Wednesday, February 1, 2017

First lines: January 2017 edition

St custard's

I only finished four books this month. 

Book 1
I may have found a solution to the Wife Problem.  As with so many scientific breakthroughs, the answer was obvious in retrospect.  But had it not been for a series of unscheduled events, it is unlikely I would have discovered it.

Book 2
On the pleasant shore of the French Riviera, about half way between Marseilles and the Italian border, stands a large, proud, rose-colored hotel.  Deferential palms cool its flushed façade, and before it stretches a short dazzling beach.

Book 3
Stella Montgomery lay hidden behind the ferns in the conservatory of the Hotel Majestic, flat on the mossy tiles, tracing a path through the Amazon jungle in a small, damp atlas.  She skirted around a vague outcrop of some kind – possibly mildew – and continued upriver.
Stella wiped some water drops off the map and read,…. Serpents forty feet long and capable of swallowing considerable quadrupeds, such as hares, goats, deer &c.  There was a picture of such a serpent in the margin. Stella studied it wistfully.  It looked large enough to swallow an elephant, and had a hungry expression.  A serpent of that size could swallow a person, an Aunt for example, as easy as your hand.  Several Aunts, probably.  It looked sufficiently hungry.  The people who lived in the Amazon jungle would not be bothered by Aunts.
            After eating, they lie torpid for several weeks.  Stella imagined the enormous serpent sleeping off a dinner of three Aunts.  Aunt Condolence for starters, Aunt Temperance for next, and then Aunt Deliverance for pudding.  There would be three big lumps in the sleeping serpent.

Book 4
 ‘O.K. Come In’
This is me e.g. nigel molesworth the curse of st custard’s which is the skool i am at.  It is utterly wet and weedy as i shall (i hope) make clear but of course that is the same with all skools.
            e.g. they are nothing but kanes, lat. french, geog. hist. algy, geom, headmasters, skool dogs, skool sossages, my bro molesworth 2 and MASTERS everywhere.
            The only good things about skool are the BOYS wiz who are noble brave fearless etc. although you hav various swots, bulies, cissies, milksops greedy guts and oiks with whom I am forced to mingle hem-hem.
            In fact any skool is a bit of a shambles
                        AS YOU WILL SEE.

And here are the titles/authors.

Book 1
The Rosie Project, by Graeme Simsion
I read this for book club.  There were many humorous moments. My favorite scene was when two characters are in a ritzy scarf shop and judge which scarf goes with which of their colleagues and friends.  But I couldn’t shake the idea that I shouldn’t be laughing, given the situation.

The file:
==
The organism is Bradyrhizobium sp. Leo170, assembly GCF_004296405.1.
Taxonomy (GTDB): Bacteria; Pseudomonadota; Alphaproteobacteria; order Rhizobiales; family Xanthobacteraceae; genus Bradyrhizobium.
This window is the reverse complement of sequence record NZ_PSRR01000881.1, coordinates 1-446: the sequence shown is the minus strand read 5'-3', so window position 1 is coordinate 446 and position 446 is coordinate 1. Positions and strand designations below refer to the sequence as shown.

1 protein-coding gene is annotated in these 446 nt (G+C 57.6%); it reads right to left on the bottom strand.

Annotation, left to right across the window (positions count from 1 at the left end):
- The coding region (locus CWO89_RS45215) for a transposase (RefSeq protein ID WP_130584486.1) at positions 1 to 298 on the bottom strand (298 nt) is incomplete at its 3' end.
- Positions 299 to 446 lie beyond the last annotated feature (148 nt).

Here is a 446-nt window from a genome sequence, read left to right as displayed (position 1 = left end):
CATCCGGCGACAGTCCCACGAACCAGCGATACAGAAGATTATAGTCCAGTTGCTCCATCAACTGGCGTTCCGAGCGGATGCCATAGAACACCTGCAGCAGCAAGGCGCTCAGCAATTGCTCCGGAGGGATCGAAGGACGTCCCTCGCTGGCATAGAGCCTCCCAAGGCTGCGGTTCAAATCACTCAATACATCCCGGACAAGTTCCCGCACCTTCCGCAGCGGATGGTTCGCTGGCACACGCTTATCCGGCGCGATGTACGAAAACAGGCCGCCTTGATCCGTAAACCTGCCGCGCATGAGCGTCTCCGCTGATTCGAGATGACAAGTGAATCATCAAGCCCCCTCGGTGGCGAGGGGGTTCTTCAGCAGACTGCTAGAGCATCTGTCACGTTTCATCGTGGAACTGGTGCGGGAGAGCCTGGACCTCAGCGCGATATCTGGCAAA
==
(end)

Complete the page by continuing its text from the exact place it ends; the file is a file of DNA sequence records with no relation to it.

Book 2
Tender is the Night, by F. Scott Fitzgerald
For book discussion at the women’s retreat.  The discussion was one of the few good parts of the retreat for me.  I can’t say that I liked this book tremendously, but I am glad I read it.  Fitzgerald’s prose is excellent. He uses words like “autochthonous.”  The narrative viewpoints were interesting to me.  It turns out that rich Americans running around Europe in the 1930s have problems, too.  Big problems.  My alternate title for this book is “White People Frolic on the Beach In France and Annoy Each Other.” 

Book 3
Withering by Sea, by Judith Rossell (children’s lit)
This book has Three Horrible Aunts, a wicked magician, children with special powers, and educated cats.  It was pleasant to read children’s literature.

Down With Skool! by Geoffrey Willans and Ronald Searle
This book!  My father spent a large part of his childhood at a British boarding school in the foothills of the Himalayas.  The stories he told us of his time at Woodstock School are borne out in this orthographically challenged exposé of St. Custard’s, the boarding school where one Nigel Molesworth attends.  I suppose not many could tolerate reading this book: every other word is misspelled and the punctuation is atrocious.  But I find it highly amusing and makes me think fondly of my Dad.  The drawings by Ronald Searle are brilliant.  This book is hard to obtain – I had to send to Britain for it.  If you want to read it you will have to come over and look at my copy.  Reading it will not edify you. As any fule kno.

Masters:  Know the Enemy

What have you all been reading lately?


Lori in CT said...

Hi Carolyn! I've been reading your blog a long time and always enjoy your 'First Lines' posts. Thanks for keeping up your blog! You might be interested in an old New Yorker article that profiles the real-life couple (the Murphys) who were the inspiration for Tender is the Night. It was featured a few days ago in an online NY-er newsletter and I thought it was a fascinating read. The real Murphys seem much more pleasant than their fictional counterparts! (Search 'Living Well is the Best Revenge', July 28, 1962 issue). Happy February!

Green Girl in Wisconsin said...

Those illustrations look positively whimsical.
Your reading sounds better than mine of late.

Allie said...

I don't have time right now to read books (am a bit sleep-deprived as it is), but for pure enjoyment, I'm not sure anything beats reading your blog!

Karen (formerly kcinnova) said...

Thank you for your book post -- I always enjoy the way you draw us into the books you read.
Aside from reading the news online (an exercise in despair), I have been reading Hillbilly Elegy by J.D. Vance. I'm seeing familiar scenes at times since my dad grew up in Steubenville, OH. I suggested to my book group that we read this one but warned them about the language.
How interesting that your dad attended boarding school! I would have a terrible time making it through that book with it's spelling, grammar, and punctuation. Good for you, making the extra effort!